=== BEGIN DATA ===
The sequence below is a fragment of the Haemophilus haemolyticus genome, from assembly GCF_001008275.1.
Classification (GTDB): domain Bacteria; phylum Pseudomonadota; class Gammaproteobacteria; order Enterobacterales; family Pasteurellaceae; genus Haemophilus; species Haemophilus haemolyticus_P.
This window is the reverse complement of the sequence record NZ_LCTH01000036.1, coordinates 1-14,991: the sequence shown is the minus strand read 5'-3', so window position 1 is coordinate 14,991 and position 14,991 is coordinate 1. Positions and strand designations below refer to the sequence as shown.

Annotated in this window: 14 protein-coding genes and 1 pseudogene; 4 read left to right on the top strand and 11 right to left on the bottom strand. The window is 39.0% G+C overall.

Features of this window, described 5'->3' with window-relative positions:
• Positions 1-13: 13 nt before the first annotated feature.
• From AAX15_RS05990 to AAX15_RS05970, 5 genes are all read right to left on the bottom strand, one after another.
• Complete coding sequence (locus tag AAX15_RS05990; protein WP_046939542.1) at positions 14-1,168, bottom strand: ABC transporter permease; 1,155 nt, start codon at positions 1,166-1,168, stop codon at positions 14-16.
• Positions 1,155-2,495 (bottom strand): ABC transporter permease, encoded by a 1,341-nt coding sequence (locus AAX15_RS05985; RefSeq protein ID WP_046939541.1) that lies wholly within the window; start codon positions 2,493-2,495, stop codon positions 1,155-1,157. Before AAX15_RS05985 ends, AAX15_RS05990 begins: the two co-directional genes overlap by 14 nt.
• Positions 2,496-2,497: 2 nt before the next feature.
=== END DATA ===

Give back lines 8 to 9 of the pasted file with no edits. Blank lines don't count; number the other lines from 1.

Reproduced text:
• Complete coding sequence (locus tag AAX15_RS05990; protein WP_046939542.1) at positions 14-1,168, bottom strand: ABC transporter permease; 1,155 nt, start codon at positions 1,166-1,168, stop codon at positions 14-16.
• Positions 1,155-2,495 (bottom strand): ABC transporter permease, encoded by a 1,341-nt coding sequence (locus AAX15_RS05985; RefSeq protein ID WP_046939541.1) that lies wholly within the window; start codon positions 2,493-2,495, stop codon positions 1,155-1,157. Before AAX15_RS05985 ends, AAX15_RS05990 begins: the two co-directional genes overlap by 14 nt.